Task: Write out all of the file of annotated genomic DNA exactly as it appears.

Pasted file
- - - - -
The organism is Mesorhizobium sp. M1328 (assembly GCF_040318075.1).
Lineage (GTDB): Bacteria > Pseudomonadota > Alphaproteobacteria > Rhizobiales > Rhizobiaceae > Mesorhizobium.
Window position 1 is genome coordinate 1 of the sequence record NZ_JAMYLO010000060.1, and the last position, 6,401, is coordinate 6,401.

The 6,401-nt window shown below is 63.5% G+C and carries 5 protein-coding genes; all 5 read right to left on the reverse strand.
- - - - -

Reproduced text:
The organism is Mesorhizobium sp. M1328 (assembly GCF_040318075.1).
Lineage (GTDB): Bacteria > Pseudomonadota > Alphaproteobacteria > Rhizobiales > Rhizobiaceae > Mesorhizobium.
Window position 1 is genome coordinate 1 of the sequence record NZ_JAMYLO010000060.1, and the last position, 6,401, is coordinate 6,401.

The 6,401-nt window shown below is 63.5% G+C and carries 5 protein-coding genes; all 5 read right to left on the reverse strand.